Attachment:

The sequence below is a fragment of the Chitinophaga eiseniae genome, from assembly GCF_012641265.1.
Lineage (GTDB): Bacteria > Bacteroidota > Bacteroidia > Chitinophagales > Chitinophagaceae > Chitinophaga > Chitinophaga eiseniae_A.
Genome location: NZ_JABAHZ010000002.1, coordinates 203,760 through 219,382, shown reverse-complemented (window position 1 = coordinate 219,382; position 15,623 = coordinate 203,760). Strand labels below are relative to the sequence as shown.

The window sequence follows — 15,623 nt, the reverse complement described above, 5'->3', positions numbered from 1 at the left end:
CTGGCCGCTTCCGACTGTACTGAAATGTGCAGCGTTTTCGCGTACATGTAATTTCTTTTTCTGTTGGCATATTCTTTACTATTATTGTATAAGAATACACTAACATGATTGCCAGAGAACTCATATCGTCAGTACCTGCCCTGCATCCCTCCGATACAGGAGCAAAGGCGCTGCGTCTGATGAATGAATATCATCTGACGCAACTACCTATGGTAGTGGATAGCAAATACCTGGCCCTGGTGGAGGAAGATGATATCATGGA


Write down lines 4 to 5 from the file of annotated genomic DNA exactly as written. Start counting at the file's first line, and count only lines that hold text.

The window sequence follows — 15,623 nt, the reverse complement described above, 5'->3', positions numbered from 1 at the left end:
CTGGCCGCTTCCGACTGTACTGAAATGTGCAGCGTTTTCGCGTACATGTAATTTCTTTTTCTGTTGGCATATTCTTTACTATTATTGTATAAGAATACACTAACATGATTGCCAGAGAACTCATATCGTCAGTACCTGCCCTGCATCCCTCCGATACAGGAGCAAAGGCGCTGCGTCTGATGAATGAATATCATCTGACGCAACTACCTATGGTAGTGGATAGCAAATACCTGGCCCTGGTGGAGGAAGATGATATCATGGA